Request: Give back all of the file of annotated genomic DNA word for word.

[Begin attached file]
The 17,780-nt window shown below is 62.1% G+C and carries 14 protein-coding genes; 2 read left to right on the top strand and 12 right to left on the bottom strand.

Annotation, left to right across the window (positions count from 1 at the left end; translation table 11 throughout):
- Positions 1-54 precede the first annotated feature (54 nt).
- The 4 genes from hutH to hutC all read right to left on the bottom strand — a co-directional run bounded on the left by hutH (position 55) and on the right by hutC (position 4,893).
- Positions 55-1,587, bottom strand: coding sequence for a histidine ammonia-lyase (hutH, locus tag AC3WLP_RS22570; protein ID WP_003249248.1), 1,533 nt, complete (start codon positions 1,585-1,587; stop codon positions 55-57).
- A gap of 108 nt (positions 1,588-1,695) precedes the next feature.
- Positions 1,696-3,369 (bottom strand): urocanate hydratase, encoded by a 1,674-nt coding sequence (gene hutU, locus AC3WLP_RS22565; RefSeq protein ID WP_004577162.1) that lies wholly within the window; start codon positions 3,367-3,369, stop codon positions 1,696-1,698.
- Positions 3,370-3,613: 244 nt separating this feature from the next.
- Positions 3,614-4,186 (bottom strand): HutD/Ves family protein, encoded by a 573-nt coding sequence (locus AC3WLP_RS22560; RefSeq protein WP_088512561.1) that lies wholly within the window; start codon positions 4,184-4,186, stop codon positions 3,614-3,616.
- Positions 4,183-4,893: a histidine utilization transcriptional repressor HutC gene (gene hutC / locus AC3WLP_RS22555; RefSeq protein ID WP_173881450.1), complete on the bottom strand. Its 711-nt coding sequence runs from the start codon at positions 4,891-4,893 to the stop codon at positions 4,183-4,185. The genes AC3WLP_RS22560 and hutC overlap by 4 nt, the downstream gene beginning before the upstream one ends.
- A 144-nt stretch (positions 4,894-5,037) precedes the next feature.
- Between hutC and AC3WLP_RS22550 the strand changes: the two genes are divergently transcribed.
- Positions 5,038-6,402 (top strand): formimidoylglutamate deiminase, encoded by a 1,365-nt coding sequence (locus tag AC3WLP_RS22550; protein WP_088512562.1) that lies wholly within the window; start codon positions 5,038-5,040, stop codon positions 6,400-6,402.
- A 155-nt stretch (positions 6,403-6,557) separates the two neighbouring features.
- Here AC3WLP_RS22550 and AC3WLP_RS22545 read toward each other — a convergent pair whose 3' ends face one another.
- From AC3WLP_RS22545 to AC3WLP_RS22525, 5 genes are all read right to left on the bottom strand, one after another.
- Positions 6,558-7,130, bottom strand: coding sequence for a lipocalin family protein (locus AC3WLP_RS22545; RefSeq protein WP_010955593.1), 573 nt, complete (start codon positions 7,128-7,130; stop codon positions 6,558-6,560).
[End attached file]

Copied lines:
The 17,780-nt window shown below is 62.1% G+C and carries 14 protein-coding genes; 2 read left to right on the top strand and 12 right to left on the bottom strand.

Annotation, left to right across the window (positions count from 1 at the left end; translation table 11 throughout):
- Positions 1-54 precede the first annotated feature (54 nt).
- The 4 genes from hutH to hutC all read right to left on the bottom strand — a co-directional run bounded on the left by hutH (position 55) and on the right by hutC (position 4,893).
- Positions 55-1,587, bottom strand: coding sequence for a histidine ammonia-lyase (hutH, locus tag AC3WLP_RS22570; protein ID WP_003249248.1), 1,533 nt, complete (start codon positions 1,585-1,587; stop codon positions 55-57).
- A gap of 108 nt (positions 1,588-1,695) precedes the next feature.
- Positions 1,696-3,369 (bottom strand): urocanate hydratase, encoded by a 1,674-nt coding sequence (gene hutU, locus AC3WLP_RS22565; RefSeq protein ID WP_004577162.1) that lies wholly within the window; start codon positions 3,367-3,369, stop codon positions 1,696-1,698.
- Positions 3,370-3,613: 244 nt separating this feature from the next.
- Positions 3,614-4,186 (bottom strand): HutD/Ves family protein, encoded by a 573-nt coding sequence (locus AC3WLP_RS22560; RefSeq protein WP_088512561.1) that lies wholly within the window; start codon positions 4,184-4,186, stop codon positions 3,614-3,616.
- Positions 4,183-4,893: a histidine utilization transcriptional repressor HutC gene (gene hutC / locus AC3WLP_RS22555; RefSeq protein ID WP_173881450.1), complete on the bottom strand. Its 711-nt coding sequence runs from the start codon at positions 4,891-4,893 to the stop codon at positions 4,183-4,185. The genes AC3WLP_RS22560 and hutC overlap by 4 nt, the downstream gene beginning before the upstream one ends.
- A 144-nt stretch (positions 4,894-5,037) precedes the next feature.
- Between hutC and AC3WLP_RS22550 the strand changes: the two genes are divergently transcribed.
- Positions 5,038-6,402 (top strand): formimidoylglutamate deiminase, encoded by a 1,365-nt coding sequence (locus tag AC3WLP_RS22550; protein WP_088512562.1) that lies wholly within the window; start codon positions 5,038-5,040, stop codon positions 6,400-6,402.
- A 155-nt stretch (positions 6,403-6,557) separates the two neighbouring features.
- Here AC3WLP_RS22550 and AC3WLP_RS22545 read toward each other — a convergent pair whose 3' ends face one another.
- From AC3WLP_RS22545 to AC3WLP_RS22525, 5 genes are all read right to left on the bottom strand, one after another.
- Positions 6,558-7,130, bottom strand: coding sequence for a lipocalin family protein (locus AC3WLP_RS22545; RefSeq protein WP_010955593.1), 573 nt, complete (start codon positions 7,128-7,130; stop codon positions 6,558-6,560).